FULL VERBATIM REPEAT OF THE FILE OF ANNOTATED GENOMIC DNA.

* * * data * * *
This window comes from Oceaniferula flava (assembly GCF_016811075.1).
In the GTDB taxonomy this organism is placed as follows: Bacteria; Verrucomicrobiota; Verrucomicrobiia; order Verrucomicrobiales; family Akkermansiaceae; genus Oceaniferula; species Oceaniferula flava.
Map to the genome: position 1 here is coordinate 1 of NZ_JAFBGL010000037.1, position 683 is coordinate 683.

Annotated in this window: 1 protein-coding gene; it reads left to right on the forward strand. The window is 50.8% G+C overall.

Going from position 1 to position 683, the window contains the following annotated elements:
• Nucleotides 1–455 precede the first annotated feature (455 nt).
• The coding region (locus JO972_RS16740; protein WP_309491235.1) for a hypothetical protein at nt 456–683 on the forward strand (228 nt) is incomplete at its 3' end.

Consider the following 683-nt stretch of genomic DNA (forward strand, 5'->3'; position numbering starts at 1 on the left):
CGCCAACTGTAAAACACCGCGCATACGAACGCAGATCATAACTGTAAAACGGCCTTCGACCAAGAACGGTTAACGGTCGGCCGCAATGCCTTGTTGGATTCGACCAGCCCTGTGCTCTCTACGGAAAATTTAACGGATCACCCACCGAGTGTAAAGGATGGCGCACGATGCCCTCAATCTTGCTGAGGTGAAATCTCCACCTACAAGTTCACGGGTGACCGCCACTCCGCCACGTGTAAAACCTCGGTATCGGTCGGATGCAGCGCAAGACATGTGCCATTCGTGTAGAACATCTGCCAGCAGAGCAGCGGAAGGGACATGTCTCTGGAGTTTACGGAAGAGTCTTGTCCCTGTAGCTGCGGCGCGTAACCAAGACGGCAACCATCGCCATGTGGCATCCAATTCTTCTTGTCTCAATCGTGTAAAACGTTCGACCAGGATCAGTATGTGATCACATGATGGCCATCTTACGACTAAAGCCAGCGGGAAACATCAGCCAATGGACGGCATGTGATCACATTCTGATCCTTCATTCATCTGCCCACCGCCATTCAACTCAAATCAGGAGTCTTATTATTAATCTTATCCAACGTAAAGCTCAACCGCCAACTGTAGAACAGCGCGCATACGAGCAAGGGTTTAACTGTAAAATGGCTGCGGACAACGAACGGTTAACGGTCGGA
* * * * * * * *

This window comes from Oceaniferula flava (assembly GCF_016811075.1).
In the GTDB taxonomy this organism is placed as follows: Bacteria; Verrucomicrobiota; Verrucomicrobiia; order Verrucomicrobiales; family Akkermansiaceae; genus Oceaniferula; species Oceaniferula flava.
Map to the genome: position 1 here is coordinate 1 of NZ_JAFBGL010000037.1, position 683 is coordinate 683.

Annotated in this window: 1 protein-coding gene; it reads left to right on the forward strand. The window is 50.8% G+C overall.

Going from position 1 to position 683, the window contains the following annotated elements:
• Nucleotides 1–455 precede the first annotated feature (455 nt).
• The coding region (locus JO972_RS16740; protein WP_309491235.1) for a hypothetical protein at nt 456–683 on the forward strand (228 nt) is incomplete at its 3' end.

Consider the following 683-nt stretch of genomic DNA (forward strand, 5'->3'; position numbering starts at 1 on the left):
CGCCAACTGTAAAACACCGCGCATACGAACGCAGATCATAACTGTAAAACGGCCTTCGACCAAGAACGGTTAACGGTCGGCCGCAATGCCTTGTTGGATTCGACCAGCCCTGTGCTCTCTACGGAAAATTTAACGGATCACCCACCGAGTGTAAAGGATGGCGCACGATGCCCTCAATCTTGCTGAGGTGAAATCTCCACCTACAAGTTCACGGGTGACCGCCACTCCGCCACGTGTAAAACCTCGGTATCGGTCGGATGCAGCGCAAGACATGTGCCATTCGTGTAGAACATCTGCCAGCAGAGCAGCGGAAGGGACATGTCTCTGGAGTTTACGGAAGAGTCTTGTCCCTGTAGCTGCGGCGCGTAACCAAGACGGCAACCATCGCCATGTGGCATCCAATTCTTCTTGTCTCAATCGTGTAAAACGTTCGACCAGGATCAGTATGTGATCACATGATGGCCATCTTACGACTAAAGCCAGCGGGAAACATCAGCCAATGGACGGCATGTGATCACATTCTGATCCTTCATTCATCTGCCCACCGCCATTCAACTCAAATCAGGAGTCTTATTATTAATCTTATCCAACGTAAAGCTCAACCGCCAACTGTAGAACAGCGCGCATACGAGCAAGGGTTTAACTGTAAAATGGCTGCGGACAACGAACGGTTAACGGTCGGA